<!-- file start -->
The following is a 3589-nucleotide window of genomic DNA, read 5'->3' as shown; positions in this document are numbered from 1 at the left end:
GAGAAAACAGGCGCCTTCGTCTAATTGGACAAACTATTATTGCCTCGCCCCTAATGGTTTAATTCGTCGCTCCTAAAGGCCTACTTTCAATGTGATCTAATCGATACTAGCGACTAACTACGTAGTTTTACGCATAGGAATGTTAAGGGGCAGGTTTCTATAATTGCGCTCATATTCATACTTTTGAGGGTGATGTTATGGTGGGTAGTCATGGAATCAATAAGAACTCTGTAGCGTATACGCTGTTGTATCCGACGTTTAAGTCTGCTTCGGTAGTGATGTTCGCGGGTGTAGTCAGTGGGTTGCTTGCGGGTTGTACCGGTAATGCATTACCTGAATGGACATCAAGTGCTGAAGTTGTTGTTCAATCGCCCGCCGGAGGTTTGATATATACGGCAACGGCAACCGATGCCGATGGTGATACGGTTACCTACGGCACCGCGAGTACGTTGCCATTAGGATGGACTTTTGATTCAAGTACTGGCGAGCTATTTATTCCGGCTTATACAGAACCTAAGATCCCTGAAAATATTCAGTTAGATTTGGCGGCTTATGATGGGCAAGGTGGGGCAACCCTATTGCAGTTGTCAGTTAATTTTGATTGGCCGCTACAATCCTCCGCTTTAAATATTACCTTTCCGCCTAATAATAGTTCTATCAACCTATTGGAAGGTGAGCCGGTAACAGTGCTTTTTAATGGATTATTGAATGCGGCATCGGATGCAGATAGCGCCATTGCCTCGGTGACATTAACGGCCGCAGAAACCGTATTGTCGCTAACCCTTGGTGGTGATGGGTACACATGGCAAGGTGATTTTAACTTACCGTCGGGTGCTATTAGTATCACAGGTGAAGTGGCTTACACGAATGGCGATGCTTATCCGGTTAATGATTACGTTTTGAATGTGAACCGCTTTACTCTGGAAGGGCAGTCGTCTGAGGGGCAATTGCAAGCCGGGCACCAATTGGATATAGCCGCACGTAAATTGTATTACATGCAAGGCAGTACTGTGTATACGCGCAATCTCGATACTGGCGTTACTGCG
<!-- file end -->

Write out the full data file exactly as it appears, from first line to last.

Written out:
The following is a 3589-nucleotide window of genomic DNA, read 5'->3' as shown; positions in this document are numbered from 1 at the left end:
GAGAAAACAGGCGCCTTCGTCTAATTGGACAAACTATTATTGCCTCGCCCCTAATGGTTTAATTCGTCGCTCCTAAAGGCCTACTTTCAATGTGATCTAATCGATACTAGCGACTAACTACGTAGTTTTACGCATAGGAATGTTAAGGGGCAGGTTTCTATAATTGCGCTCATATTCATACTTTTGAGGGTGATGTTATGGTGGGTAGTCATGGAATCAATAAGAACTCTGTAGCGTATACGCTGTTGTATCCGACGTTTAAGTCTGCTTCGGTAGTGATGTTCGCGGGTGTAGTCAGTGGGTTGCTTGCGGGTTGTACCGGTAATGCATTACCTGAATGGACATCAAGTGCTGAAGTTGTTGTTCAATCGCCCGCCGGAGGTTTGATATATACGGCAACGGCAACCGATGCCGATGGTGATACGGTTACCTACGGCACCGCGAGTACGTTGCCATTAGGATGGACTTTTGATTCAAGTACTGGCGAGCTATTTATTCCGGCTTATACAGAACCTAAGATCCCTGAAAATATTCAGTTAGATTTGGCGGCTTATGATGGGCAAGGTGGGGCAACCCTATTGCAGTTGTCAGTTAATTTTGATTGGCCGCTACAATCCTCCGCTTTAAATATTACCTTTCCGCCTAATAATAGTTCTATCAACCTATTGGAAGGTGAGCCGGTAACAGTGCTTTTTAATGGATTATTGAATGCGGCATCGGATGCAGATAGCGCCATTGCCTCGGTGACATTAACGGCCGCAGAAACCGTATTGTCGCTAACCCTTGGTGGTGATGGGTACACATGGCAAGGTGATTTTAACTTACCGTCGGGTGCTATTAGTATCACAGGTGAAGTGGCTTACACGAATGGCGATGCTTATCCGGTTAATGATTACGTTTTGAATGTGAACCGCTTTACTCTGGAAGGGCAGTCGTCTGAGGGGCAATTGCAAGCCGGGCACCAATTGGATATAGCCGCACGTAAATTGTATTACATGCAAGGCAGTACTGTGTATACGCGCAATCTCGATACTGGCGTTACTGCG